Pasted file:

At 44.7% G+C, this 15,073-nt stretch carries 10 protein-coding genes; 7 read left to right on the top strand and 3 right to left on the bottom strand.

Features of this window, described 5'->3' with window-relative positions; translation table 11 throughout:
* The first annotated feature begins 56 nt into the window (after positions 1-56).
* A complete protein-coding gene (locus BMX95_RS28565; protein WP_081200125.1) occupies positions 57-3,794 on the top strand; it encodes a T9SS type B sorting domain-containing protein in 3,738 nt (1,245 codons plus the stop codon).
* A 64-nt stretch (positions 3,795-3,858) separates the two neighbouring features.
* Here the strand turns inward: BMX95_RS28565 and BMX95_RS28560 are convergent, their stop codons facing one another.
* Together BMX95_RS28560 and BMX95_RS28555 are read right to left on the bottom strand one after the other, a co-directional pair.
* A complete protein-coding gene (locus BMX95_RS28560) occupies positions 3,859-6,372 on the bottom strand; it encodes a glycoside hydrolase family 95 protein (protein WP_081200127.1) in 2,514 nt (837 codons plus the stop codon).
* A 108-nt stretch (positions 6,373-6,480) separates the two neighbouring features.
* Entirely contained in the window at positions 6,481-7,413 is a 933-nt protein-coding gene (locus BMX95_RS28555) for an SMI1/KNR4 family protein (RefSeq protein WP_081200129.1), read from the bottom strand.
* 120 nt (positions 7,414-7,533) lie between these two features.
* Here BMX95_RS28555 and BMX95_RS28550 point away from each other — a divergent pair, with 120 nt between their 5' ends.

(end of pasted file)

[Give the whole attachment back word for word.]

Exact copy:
At 44.7% G+C, this 15,073-nt stretch carries 10 protein-coding genes; 7 read left to right on the top strand and 3 right to left on the bottom strand.

Features of this window, described 5'->3' with window-relative positions; translation table 11 throughout:
* The first annotated feature begins 56 nt into the window (after positions 1-56).
* A complete protein-coding gene (locus BMX95_RS28565; protein WP_081200125.1) occupies positions 57-3,794 on the top strand; it encodes a T9SS type B sorting domain-containing protein in 3,738 nt (1,245 codons plus the stop codon).
* A 64-nt stretch (positions 3,795-3,858) separates the two neighbouring features.
* Here the strand turns inward: BMX95_RS28565 and BMX95_RS28560 are convergent, their stop codons facing one another.
* Together BMX95_RS28560 and BMX95_RS28555 are read right to left on the bottom strand one after the other, a co-directional pair.
* A complete protein-coding gene (locus BMX95_RS28560) occupies positions 3,859-6,372 on the bottom strand; it encodes a glycoside hydrolase family 95 protein (protein WP_081200127.1) in 2,514 nt (837 codons plus the stop codon).
* A 108-nt stretch (positions 6,373-6,480) separates the two neighbouring features.
* Entirely contained in the window at positions 6,481-7,413 is a 933-nt protein-coding gene (locus BMX95_RS28555) for an SMI1/KNR4 family protein (RefSeq protein WP_081200129.1), read from the bottom strand.
* 120 nt (positions 7,414-7,533) lie between these two features.
* Here BMX95_RS28555 and BMX95_RS28550 point away from each other — a divergent pair, with 120 nt between their 5' ends.